Edible oil methods to remove asphalt on burns

Emi Yamazaki, Kosuke Shido, Kenshi Yamasaki, Setsuya Aiba

Research output: Contribution to journalArticlepeer-review

4 Citations (Scopus)


Asphalt, also known as bitumen, is a viscous liquid or a semi-solid form of petroleum. In cases of hot liquid asphalt splash, asphalt broadly adheres to the skin surface and is hard to remove from skin. Because accidental burns from hot liquid asphalt splash rarely occur, there is no consensus about initial approaches to remove adherent asphalt from skin. We reviewed articles relating to asphalt burns and summarized methods to remove adherent asphalt from skin, including our present case in which we successfully removed adherent asphalt by edible butter and vegetable oil. We summarized information of 127 cases and classified agents used to remove asphalt in four categories: (i) medicines; (ii) health-care products; (iii) foods; and (iv) solvents. Before the 1990s, antimicrobial topical medicines were mainly reported to treat asphalt burns but it took half a day or more to remove asphalt. Mineral oils and edible oils such as butter and vegetable oil are easily available in grocery stores and could emulsify to remove asphalt in a few hours. From the review of articles and our experience, edible oils are useful agents for the first approach to remove asphalt from the point of view of efficacy, safety, availability and expense.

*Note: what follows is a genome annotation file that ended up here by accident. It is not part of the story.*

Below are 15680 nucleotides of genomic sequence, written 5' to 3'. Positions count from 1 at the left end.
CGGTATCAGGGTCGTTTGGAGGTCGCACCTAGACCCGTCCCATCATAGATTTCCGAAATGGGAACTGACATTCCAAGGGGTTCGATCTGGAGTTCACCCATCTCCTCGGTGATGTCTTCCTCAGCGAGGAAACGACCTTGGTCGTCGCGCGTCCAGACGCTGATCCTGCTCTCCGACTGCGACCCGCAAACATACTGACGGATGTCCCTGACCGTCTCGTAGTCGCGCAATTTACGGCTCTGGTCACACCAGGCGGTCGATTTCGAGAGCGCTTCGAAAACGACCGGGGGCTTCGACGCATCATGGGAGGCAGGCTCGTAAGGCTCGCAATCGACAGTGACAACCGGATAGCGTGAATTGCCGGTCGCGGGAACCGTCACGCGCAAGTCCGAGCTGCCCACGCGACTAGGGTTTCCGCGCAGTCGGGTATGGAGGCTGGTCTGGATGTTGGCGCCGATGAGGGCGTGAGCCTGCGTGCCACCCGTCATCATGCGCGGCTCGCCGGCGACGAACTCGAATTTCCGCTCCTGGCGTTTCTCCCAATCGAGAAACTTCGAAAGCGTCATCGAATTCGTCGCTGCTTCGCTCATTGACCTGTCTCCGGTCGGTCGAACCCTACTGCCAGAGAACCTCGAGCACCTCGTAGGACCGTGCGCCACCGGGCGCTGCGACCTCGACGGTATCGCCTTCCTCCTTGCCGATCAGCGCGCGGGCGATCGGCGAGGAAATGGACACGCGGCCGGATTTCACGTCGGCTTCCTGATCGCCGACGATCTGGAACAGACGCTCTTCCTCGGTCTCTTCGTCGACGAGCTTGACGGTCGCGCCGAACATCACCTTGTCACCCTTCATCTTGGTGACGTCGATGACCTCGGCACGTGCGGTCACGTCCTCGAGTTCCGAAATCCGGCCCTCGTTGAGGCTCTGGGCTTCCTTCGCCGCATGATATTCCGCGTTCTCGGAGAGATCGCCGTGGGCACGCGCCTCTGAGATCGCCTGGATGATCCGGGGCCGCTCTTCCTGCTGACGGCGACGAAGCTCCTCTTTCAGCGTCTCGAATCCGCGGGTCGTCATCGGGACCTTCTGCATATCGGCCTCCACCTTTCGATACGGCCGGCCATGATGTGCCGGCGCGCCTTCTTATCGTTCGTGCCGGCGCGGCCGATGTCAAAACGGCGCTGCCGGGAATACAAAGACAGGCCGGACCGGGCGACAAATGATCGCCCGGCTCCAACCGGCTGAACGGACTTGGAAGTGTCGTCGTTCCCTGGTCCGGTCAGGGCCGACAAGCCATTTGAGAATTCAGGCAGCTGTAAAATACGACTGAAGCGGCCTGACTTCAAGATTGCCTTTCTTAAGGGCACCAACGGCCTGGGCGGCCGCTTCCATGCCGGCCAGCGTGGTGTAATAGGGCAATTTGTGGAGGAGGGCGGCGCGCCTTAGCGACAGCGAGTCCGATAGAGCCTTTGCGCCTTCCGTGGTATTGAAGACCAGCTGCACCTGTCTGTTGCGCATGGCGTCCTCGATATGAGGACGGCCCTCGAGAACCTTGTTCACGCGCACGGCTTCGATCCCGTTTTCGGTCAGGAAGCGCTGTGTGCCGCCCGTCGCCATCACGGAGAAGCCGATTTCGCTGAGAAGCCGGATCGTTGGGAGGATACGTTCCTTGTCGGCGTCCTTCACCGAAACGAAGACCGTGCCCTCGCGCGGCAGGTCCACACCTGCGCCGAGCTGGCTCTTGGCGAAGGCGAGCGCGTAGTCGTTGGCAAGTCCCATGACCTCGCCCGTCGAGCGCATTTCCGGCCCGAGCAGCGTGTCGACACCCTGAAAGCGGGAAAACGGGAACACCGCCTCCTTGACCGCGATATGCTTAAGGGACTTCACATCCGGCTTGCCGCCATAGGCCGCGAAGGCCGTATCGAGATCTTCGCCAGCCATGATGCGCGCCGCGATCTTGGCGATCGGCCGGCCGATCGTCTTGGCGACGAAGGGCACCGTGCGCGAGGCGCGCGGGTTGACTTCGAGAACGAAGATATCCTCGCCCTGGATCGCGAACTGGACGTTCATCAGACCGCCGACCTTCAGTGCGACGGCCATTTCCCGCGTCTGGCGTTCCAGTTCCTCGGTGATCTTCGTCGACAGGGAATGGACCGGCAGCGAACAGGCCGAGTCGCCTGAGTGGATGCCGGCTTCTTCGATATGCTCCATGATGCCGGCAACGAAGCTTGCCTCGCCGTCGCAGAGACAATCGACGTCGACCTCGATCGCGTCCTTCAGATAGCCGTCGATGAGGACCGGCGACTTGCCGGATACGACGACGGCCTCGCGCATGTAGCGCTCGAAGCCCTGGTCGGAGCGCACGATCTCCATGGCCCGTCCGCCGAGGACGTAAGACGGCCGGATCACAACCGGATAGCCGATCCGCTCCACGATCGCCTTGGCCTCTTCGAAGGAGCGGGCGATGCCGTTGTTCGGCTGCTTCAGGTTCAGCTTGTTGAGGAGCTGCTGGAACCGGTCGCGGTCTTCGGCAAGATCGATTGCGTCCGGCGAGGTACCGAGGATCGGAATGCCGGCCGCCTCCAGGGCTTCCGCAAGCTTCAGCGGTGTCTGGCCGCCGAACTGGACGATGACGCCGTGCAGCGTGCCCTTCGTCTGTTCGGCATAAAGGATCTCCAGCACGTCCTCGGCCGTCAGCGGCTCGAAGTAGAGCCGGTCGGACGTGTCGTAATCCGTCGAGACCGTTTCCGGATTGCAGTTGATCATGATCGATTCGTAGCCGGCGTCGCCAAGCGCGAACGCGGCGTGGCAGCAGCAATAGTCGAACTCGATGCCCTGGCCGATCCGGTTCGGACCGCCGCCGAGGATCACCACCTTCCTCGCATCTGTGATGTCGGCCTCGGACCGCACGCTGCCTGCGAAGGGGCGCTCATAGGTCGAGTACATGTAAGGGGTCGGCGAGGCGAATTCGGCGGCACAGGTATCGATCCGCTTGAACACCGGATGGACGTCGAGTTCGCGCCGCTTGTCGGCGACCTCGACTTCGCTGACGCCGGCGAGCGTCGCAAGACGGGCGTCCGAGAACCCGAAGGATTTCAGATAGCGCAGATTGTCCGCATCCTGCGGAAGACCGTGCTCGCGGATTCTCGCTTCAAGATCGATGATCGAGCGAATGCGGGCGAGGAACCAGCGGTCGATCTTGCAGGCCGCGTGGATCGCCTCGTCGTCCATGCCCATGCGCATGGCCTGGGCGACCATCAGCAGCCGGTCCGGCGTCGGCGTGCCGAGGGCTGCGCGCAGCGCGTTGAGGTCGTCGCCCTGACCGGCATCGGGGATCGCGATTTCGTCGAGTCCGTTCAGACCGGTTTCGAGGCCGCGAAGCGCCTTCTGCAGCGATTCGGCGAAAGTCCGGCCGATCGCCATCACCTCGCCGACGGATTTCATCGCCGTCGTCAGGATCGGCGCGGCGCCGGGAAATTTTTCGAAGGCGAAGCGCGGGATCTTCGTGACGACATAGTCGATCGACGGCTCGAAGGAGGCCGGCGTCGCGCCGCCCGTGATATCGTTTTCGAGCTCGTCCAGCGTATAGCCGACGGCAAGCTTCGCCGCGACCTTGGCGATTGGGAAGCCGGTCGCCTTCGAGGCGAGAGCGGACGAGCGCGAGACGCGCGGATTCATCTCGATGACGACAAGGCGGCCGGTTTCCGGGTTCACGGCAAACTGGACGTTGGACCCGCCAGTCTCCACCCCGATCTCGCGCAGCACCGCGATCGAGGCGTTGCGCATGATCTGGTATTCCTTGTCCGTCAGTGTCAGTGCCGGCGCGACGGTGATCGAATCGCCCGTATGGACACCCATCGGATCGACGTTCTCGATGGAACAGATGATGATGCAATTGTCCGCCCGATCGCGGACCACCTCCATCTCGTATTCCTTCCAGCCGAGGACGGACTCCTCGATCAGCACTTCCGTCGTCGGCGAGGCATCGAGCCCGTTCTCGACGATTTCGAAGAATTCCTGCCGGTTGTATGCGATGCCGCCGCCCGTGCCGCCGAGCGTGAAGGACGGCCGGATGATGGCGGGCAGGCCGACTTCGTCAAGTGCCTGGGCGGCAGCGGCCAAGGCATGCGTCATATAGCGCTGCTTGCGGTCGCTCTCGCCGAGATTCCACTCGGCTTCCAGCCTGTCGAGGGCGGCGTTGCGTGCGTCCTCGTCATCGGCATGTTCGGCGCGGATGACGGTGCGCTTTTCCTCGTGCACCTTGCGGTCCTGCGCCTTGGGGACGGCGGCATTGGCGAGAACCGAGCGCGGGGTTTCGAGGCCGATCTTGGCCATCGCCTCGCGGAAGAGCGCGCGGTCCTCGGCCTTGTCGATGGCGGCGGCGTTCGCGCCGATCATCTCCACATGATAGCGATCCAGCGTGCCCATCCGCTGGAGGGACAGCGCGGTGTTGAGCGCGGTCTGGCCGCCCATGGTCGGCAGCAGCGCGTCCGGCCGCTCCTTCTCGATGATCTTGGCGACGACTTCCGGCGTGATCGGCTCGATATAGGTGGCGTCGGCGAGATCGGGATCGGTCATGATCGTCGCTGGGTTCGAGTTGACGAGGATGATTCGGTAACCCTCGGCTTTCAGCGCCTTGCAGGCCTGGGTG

Original languageEnglish
Pages (from-to)1331-1336
Number of pages6
JournalJournal of Dermatology
Issue number11
Publication statusPublished - 2018 Nov


  • asphalt
  • burn
  • butter
  • mineral oil
  • vegetable oil

ASJC Scopus subject areas

  • Dermatology


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